On this day 30 years ago — July 3, 1981 — under the headline “Rare Cancer Seen in 41 Homosexuals,” The New York Times reported:
Doctors in New York and California have diagnosed among homosexual men 41 cases of a rare and often rapidly fatal form of cancer. Eight of the victims died less than 24 months after the diagnosis was made.
The cause of the outbreak is unknown, and there is as yet no evidence of contagion. But the doctors who have made the diagnoses, mostly in New York City and the San Francisco Bay area, are alerting other physicians who treat large numbers of homosexual men to the problem in an effort to help identify more cases and to reduce the delay in offering chemotherapy treatment.
Just weeks earlier, on June 5, in 1981, the Centers for Disease Control in Atlanta published a report of five cases of Pneumocystis carinii pneumonia (PCP) among previously healthy young men in Los Angeles. All of the men were described as “homosexuals” — two had died.
At the time, the disease had no name, no known means of transmission, no treatment and no cure.
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So began what would become the global AIDS pandemic.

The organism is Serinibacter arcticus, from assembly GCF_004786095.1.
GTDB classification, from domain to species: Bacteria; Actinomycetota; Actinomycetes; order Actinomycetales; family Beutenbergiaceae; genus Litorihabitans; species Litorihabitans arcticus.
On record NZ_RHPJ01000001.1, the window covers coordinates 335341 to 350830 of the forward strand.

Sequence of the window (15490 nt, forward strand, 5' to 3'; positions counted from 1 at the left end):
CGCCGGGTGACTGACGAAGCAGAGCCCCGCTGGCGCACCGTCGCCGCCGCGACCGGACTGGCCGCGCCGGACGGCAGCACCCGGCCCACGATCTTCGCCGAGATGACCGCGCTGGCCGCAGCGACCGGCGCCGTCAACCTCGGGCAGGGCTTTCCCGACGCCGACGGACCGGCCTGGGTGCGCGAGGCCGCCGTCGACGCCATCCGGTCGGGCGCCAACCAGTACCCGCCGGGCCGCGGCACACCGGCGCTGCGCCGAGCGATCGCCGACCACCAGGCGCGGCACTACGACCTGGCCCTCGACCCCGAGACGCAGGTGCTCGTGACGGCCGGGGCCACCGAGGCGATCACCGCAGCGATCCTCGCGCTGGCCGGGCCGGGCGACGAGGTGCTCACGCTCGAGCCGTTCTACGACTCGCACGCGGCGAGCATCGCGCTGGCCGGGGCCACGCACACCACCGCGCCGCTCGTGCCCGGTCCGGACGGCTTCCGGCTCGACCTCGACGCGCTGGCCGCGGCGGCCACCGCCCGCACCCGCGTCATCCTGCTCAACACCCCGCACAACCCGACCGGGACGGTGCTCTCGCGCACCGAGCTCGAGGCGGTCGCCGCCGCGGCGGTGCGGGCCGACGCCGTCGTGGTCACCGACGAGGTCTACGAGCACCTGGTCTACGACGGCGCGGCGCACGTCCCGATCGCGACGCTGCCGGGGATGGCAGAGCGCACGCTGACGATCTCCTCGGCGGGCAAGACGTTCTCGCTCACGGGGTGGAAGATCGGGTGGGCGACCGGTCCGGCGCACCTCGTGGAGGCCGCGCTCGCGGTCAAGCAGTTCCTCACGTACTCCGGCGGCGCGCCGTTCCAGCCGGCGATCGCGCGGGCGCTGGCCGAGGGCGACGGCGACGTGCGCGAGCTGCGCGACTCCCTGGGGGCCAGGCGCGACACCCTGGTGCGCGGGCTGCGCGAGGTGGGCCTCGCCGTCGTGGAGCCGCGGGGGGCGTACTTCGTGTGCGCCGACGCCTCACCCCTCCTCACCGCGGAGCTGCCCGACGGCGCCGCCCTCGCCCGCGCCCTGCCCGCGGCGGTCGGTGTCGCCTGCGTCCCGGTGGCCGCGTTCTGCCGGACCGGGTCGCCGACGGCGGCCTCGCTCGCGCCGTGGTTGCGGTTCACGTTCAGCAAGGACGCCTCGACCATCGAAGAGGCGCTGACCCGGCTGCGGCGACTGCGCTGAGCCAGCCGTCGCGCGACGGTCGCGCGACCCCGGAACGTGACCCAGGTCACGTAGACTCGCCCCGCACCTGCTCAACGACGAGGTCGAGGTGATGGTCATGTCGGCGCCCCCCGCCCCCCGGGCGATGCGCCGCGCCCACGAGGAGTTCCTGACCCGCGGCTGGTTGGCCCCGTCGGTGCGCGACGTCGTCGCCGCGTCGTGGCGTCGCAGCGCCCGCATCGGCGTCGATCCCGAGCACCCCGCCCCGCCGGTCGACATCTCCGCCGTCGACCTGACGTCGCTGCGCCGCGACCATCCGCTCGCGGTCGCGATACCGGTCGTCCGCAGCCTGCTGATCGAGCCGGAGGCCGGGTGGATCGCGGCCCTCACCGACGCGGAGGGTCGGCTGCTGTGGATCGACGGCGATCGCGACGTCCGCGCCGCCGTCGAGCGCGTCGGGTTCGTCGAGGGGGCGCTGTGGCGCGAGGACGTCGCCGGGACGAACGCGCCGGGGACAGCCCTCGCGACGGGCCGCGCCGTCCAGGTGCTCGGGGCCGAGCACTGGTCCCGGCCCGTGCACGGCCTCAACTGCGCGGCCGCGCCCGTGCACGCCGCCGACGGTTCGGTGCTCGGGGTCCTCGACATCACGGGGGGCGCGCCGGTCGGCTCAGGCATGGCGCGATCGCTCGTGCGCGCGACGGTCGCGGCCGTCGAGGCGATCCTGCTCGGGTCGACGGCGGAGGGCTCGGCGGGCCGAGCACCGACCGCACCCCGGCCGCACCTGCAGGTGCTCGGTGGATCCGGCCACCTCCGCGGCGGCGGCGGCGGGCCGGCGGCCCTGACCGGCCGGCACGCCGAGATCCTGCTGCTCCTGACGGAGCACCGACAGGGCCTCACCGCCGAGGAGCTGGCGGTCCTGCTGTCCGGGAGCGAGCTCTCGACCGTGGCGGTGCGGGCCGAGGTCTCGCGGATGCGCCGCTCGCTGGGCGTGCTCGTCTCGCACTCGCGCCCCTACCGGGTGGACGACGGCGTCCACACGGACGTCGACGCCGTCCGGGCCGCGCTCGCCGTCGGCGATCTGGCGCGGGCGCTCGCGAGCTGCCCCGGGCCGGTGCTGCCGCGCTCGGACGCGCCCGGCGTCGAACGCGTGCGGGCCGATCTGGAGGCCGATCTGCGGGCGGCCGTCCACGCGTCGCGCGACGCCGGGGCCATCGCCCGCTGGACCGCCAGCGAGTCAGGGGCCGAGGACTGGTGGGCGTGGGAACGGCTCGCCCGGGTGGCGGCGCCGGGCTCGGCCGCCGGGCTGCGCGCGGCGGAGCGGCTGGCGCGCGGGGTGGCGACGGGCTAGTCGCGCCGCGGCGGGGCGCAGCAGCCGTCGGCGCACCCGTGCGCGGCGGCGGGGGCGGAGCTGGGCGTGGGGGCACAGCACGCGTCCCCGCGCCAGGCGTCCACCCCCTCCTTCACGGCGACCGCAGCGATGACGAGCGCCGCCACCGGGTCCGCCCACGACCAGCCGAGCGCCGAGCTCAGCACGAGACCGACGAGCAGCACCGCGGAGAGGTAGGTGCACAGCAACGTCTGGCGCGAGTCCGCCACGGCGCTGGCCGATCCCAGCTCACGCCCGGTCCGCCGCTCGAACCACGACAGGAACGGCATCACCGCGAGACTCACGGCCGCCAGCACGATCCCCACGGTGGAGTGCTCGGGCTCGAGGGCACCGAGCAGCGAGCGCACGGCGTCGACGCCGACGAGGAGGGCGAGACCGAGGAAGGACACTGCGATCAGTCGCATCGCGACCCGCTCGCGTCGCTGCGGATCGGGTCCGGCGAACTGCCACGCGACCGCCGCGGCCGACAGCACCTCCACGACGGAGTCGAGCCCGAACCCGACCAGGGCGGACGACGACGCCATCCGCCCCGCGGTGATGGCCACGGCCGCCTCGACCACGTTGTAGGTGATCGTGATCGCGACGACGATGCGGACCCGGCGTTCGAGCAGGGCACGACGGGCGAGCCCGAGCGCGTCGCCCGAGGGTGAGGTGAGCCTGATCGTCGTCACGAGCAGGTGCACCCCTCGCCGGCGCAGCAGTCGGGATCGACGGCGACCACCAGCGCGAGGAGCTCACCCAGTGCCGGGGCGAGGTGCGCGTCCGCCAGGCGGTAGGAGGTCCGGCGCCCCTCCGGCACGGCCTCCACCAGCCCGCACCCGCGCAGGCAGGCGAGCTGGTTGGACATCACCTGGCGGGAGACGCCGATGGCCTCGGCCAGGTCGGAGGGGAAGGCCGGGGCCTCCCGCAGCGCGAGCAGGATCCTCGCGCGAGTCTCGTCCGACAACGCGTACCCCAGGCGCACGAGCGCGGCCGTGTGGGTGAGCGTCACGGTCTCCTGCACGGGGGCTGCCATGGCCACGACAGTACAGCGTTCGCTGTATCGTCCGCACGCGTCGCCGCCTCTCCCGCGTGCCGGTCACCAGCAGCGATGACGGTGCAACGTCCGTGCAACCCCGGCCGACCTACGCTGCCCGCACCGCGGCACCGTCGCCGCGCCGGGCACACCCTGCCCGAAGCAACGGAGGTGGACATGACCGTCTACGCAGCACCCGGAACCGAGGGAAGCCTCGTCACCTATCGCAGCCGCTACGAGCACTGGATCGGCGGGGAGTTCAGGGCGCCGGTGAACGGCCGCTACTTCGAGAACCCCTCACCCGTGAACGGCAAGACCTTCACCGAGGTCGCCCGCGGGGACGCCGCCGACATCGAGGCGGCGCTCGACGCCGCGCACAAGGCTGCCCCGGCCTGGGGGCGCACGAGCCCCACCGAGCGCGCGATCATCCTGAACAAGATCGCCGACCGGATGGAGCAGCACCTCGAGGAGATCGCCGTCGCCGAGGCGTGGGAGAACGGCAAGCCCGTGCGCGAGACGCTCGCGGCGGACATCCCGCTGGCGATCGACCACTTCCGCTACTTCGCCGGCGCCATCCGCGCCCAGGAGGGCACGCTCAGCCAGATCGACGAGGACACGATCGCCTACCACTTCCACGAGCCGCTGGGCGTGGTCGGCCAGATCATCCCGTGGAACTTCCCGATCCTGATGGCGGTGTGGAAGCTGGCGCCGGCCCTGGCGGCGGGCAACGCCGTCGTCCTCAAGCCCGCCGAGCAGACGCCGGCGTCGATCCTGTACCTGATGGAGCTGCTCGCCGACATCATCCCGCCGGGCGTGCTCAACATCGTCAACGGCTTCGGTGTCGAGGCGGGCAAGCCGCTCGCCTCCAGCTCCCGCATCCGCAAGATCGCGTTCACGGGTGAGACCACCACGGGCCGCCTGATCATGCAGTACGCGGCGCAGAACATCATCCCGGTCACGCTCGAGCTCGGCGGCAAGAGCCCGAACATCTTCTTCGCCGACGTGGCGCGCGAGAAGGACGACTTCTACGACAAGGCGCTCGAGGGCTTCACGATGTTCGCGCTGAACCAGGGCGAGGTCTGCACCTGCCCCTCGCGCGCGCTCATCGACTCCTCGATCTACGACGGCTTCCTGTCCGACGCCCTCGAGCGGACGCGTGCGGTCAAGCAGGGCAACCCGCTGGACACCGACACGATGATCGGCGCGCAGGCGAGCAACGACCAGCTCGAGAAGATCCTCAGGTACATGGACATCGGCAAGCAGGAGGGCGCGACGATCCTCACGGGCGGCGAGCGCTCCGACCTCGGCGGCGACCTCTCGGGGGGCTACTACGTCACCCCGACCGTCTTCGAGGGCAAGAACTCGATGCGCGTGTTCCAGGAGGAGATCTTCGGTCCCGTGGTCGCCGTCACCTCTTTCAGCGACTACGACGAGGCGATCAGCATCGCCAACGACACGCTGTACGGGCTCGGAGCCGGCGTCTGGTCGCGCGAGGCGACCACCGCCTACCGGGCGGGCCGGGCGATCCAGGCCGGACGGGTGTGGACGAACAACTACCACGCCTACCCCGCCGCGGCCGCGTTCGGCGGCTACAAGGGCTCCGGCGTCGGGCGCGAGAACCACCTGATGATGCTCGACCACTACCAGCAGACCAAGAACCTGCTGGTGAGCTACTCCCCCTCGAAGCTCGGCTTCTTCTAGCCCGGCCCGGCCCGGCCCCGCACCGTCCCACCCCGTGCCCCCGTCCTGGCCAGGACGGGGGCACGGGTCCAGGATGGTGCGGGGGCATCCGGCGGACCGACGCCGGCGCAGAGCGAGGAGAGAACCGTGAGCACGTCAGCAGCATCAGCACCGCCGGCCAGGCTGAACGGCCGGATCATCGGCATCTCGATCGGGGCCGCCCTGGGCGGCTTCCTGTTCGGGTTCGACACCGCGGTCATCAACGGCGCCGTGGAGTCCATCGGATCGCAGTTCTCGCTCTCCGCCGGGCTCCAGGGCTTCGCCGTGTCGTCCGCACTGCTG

In the thirty years that followed, more than 60 million people were infected with HIV, and more than 30 million people lost their life to the AIDS virus. At its peak in 1996, an estimated 2.6 million people became infected with HIV.
Today, while there is increased access to treatments for AIDS and HIV that can slow the course of the disease, there is still no known cure or vaccine.
An estimated 34 million people are currently living with HIV — including nearly 1.2 million in the U.S. — and stigma continues to prove as deadly as the disease itself, keeping people from getting tested and treated for HIV/AIDS.
According to a 2010 study by the CDC, nearly one in five gay and bisexual men in 21 major U.S. cities are infected with HIV, and nearly half of them do not know it.